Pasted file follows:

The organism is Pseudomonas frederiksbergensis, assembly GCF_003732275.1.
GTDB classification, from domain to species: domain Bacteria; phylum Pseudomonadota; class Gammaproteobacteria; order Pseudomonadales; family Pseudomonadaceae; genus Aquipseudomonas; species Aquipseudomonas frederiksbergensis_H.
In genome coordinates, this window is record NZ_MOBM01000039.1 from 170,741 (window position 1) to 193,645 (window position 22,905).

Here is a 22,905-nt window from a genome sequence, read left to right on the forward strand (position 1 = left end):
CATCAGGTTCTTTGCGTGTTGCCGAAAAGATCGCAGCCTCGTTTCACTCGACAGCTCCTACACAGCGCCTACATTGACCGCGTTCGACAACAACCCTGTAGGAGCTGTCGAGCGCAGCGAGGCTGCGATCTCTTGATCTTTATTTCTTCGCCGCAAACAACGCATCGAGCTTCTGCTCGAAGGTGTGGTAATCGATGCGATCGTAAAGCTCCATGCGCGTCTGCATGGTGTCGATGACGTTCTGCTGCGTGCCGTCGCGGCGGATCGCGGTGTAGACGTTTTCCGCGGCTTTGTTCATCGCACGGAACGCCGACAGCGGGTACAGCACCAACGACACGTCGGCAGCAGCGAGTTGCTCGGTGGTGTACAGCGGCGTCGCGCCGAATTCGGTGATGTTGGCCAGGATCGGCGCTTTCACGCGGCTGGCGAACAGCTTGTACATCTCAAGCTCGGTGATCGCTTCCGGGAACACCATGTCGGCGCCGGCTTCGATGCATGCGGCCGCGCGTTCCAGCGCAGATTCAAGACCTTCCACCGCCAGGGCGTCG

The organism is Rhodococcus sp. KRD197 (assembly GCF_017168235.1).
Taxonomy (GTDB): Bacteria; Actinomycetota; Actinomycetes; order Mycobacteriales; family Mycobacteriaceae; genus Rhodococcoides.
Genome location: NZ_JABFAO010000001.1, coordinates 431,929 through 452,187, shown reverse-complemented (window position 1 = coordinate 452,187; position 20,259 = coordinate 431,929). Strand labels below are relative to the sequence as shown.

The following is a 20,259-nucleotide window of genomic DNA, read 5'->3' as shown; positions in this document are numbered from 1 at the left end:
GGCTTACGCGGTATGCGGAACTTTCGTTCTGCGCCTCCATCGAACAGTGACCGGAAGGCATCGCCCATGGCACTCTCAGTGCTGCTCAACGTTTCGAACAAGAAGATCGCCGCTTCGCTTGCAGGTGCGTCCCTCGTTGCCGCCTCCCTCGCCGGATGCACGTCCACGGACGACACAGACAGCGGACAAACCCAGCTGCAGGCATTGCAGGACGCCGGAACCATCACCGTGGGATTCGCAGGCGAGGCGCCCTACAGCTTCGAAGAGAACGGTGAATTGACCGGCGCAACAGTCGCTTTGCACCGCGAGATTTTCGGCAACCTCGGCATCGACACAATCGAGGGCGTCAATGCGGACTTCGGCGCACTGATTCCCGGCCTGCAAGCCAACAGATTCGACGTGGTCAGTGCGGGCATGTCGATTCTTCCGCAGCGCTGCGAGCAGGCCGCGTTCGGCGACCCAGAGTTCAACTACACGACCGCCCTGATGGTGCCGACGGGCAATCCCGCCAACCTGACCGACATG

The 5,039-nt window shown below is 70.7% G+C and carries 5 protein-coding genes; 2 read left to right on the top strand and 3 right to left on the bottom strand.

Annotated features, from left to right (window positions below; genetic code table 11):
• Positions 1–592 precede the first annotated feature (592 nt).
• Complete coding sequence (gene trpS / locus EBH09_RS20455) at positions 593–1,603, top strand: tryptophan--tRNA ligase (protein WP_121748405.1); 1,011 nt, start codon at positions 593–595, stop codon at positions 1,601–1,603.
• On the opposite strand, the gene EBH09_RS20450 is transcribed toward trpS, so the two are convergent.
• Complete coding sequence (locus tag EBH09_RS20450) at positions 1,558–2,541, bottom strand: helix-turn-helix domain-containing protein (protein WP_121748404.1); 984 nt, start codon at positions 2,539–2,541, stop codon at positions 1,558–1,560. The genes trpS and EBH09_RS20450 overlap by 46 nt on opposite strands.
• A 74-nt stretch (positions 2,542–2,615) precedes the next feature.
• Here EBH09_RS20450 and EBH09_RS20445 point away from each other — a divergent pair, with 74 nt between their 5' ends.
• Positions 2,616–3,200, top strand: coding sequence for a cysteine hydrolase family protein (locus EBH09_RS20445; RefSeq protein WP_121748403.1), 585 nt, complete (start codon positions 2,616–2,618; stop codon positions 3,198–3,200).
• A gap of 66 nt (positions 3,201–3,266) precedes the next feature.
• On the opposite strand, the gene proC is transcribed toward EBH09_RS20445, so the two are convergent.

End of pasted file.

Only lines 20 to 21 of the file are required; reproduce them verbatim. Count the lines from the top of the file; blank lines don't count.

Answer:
• A gap of 66 nt (positions 3,201–3,266) precedes the next feature.
• On the opposite strand, the gene proC is transcribed toward EBH09_RS20445, so the two are convergent.